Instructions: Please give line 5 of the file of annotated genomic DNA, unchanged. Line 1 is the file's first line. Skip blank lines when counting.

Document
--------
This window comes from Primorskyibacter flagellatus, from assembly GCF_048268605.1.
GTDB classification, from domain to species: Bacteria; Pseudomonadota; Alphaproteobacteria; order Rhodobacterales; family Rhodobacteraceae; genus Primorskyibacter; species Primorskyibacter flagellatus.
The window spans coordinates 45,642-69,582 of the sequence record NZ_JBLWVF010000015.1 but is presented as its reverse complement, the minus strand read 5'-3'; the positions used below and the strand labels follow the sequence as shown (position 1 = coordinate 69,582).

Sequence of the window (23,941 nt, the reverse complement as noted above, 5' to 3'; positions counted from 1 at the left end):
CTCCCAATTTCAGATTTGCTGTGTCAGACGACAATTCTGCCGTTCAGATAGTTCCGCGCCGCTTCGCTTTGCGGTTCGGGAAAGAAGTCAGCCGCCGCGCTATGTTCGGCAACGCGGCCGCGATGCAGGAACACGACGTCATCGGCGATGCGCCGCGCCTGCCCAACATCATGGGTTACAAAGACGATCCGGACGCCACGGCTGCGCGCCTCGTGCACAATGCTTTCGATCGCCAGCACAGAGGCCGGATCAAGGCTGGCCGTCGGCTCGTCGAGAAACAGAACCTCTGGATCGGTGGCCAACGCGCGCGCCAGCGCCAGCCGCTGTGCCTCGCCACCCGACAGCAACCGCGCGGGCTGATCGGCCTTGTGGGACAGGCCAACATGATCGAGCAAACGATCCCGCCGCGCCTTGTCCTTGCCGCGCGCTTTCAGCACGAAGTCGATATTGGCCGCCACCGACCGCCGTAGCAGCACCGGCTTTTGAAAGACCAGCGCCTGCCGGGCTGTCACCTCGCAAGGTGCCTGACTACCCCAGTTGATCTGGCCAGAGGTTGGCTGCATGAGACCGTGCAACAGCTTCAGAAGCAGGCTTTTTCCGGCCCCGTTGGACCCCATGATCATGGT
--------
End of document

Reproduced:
CTCCCAATTTCAGATTTGCTGTGTCAGACGACAATTCTGCCGTTCAGATAGTTCCGCGCCGCTTCGCTTTGCGGTTCGGGAAAGAAGTCAGCCGCCGCGCTATGTTCGGCAACGCGGCCGCGATGCAGGAACACGACGTCATCGGCGATGCGCCGCGCCTGCCCAACATCATGGGTTACAAAGACGATCCGGACGCCACGGCTGCGCGCCTCGTGCACAATGCTTTCGATCGCCAGCACAGAGGCCGGATCAAGGCTGGCCGTCGGCTCGTCGAGAAACAGAACCTCTGGATCGGTGGCCAACGCGCGCGCCAGCGCCAGCCGCTGTGCCTCGCCACCCGACAGCAACCGCGCGGGCTGATCGGCCTTGTGGGACAGGCCAACATGATCGAGCAAACGATCCCGCCGCGCCTTGTCCTTGCCGCGCGCTTTCAGCACGAAGTCGATATTGGCCGCCACCGACCGCCGTAGCAGCACCGGCTTTTGAAAGACCAGCGCCTGCCGGGCTGTCACCTCGCAAGGTGCCTGACTACCCCAGTTGATCTGGCCAGAGGTTGGCTGCATGAGACCGTGCAACAGCTTCAGAAGCAGGCTTTTTCCGGCCCCGTTGGACCCCATGATCATGGT